Jožef Stefan Institute

The Jožef Stefan Institute is the largest research institute in Slovenia. The main research areas are physics, chemistry, molecular biology, biotechnology, information technologies, reactor physics, energy and environment. ...

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2 technical articles »

Streaming Machine Learning and Online Active Learning for Automated Visual Inspection

Nov 22, 2021 | Jože M. Rožanec, Elena Trajkova, Paulien Dam, Blaž Fortuna, Dunja Mladenić

Quality control is a key activity performed by manufacturing companies to verify product conformance to the requirements and specifications. Standardized quality control ensures that all the products are evaluated under the same criteria. The decreased cost of sensors and connectivity enabled an increasing digitalization of manufacturing and provided greater data availability. Such data availability has spurred the development of artificial intelligence models, which allow higher degrees of automation and reduced bias when inspecting the products. Furthermore, the increased speed of inspection reduces overall costs and time required for defect inspection. In this research, we compare five streaming machine learning algorithms applied to visual defect inspection with real world data provided by Philips Consumer Lifestyle BV. Furthermore, we compare them in a streaming active learning context, which reduces the data labeling effort in a real-world context. Our results show that active learning reduces the data labeling effort by almost 15% on average for the worst case, while keeping an acceptable classification performance. The use of machine learning models for automated visual inspection are expected to speed up the quality inspection up to 40%....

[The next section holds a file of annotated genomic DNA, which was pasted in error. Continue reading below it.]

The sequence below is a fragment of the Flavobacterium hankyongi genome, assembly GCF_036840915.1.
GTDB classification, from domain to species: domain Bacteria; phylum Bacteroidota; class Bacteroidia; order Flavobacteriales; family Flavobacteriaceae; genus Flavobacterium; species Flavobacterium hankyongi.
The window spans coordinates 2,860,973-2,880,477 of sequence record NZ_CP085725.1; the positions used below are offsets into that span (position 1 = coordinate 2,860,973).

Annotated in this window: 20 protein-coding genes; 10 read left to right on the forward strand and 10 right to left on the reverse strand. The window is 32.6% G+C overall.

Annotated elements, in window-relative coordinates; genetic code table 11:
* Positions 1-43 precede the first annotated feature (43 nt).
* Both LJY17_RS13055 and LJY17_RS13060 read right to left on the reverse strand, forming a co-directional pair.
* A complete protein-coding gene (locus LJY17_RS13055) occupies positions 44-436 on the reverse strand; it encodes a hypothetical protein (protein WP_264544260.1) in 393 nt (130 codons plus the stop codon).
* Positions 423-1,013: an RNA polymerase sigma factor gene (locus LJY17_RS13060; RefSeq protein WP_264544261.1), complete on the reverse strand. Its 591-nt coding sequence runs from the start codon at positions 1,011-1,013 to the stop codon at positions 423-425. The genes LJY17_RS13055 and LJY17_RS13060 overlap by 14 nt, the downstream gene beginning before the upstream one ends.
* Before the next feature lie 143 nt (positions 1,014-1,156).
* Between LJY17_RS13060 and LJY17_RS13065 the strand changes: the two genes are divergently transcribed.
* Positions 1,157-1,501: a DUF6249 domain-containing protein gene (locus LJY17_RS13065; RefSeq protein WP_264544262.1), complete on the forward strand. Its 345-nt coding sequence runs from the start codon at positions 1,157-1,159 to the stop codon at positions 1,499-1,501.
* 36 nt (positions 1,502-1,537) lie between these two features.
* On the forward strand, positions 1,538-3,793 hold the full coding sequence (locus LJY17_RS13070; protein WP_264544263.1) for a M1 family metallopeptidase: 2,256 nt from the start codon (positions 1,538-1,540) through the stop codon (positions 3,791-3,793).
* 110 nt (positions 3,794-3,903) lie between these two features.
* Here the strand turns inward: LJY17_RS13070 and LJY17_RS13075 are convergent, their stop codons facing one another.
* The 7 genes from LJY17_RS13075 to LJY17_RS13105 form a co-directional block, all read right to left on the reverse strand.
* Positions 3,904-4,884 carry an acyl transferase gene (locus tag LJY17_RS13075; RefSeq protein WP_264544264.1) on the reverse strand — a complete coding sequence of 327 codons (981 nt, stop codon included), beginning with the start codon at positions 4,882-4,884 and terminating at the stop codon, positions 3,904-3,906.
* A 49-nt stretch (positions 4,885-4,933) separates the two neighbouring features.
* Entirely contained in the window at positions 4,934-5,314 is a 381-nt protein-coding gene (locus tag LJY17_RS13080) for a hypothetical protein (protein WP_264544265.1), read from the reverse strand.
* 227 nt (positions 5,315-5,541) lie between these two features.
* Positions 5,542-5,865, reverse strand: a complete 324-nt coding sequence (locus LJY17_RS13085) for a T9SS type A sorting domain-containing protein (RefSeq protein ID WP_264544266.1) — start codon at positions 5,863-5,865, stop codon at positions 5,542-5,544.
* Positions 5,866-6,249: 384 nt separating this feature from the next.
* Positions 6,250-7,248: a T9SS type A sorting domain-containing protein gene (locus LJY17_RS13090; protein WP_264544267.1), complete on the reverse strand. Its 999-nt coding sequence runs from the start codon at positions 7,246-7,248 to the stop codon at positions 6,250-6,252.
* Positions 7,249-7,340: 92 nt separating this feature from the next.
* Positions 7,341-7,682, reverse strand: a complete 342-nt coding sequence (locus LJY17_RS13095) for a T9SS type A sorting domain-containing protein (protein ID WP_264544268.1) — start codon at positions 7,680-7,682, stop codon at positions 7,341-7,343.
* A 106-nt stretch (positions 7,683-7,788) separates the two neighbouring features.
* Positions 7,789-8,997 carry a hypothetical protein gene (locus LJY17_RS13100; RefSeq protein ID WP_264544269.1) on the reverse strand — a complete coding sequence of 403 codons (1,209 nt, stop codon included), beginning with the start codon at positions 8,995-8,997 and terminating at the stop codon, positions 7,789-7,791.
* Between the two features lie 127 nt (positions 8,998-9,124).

Inkjet-Printing-Derived Lead-Zirconate-Titanate-Based Thick Films For Printed Electronics

Jul 13, 2021 | Danjela Kuscer, Silvo Drnovšek, Franck Levassort

We have investigated the processing of lead-zirconate-titanate-based thick films by inkjet printing Pb (Zr0.53Ti0.47)0.98Nb0.02O3 with a 6 mol% excess of PbO nanosized powder dispersed in water. Differentwaveforms were employed to determine the optimum size and shape of the drops. A uniform, defect-free pattern with dimensions of 4 mm × 4 mm can be printed using 20 V and a drop spacing of 20 μm. The inkjet-printed films were heated to 400 °C to remove the organics and subsequently sintered at 750 and 850 °C. The correlations between the density, grain size and electromechanical properties of the thick films and bulk ceramics are qualitatively discussed. A thickness coupling factor of 46% was obtained for a 15-μm-thick film sintered at low temperature of 850 °C, which is comparable to the value of the bulk ceramic with an identical nominal chemical composition. Our results are important for the economic and environmental-benign printing of piezoelectric materials applicable in variety of electronic devices, such as sensors, actuators, transformers, piezoelectric energy harvesters and transducers....

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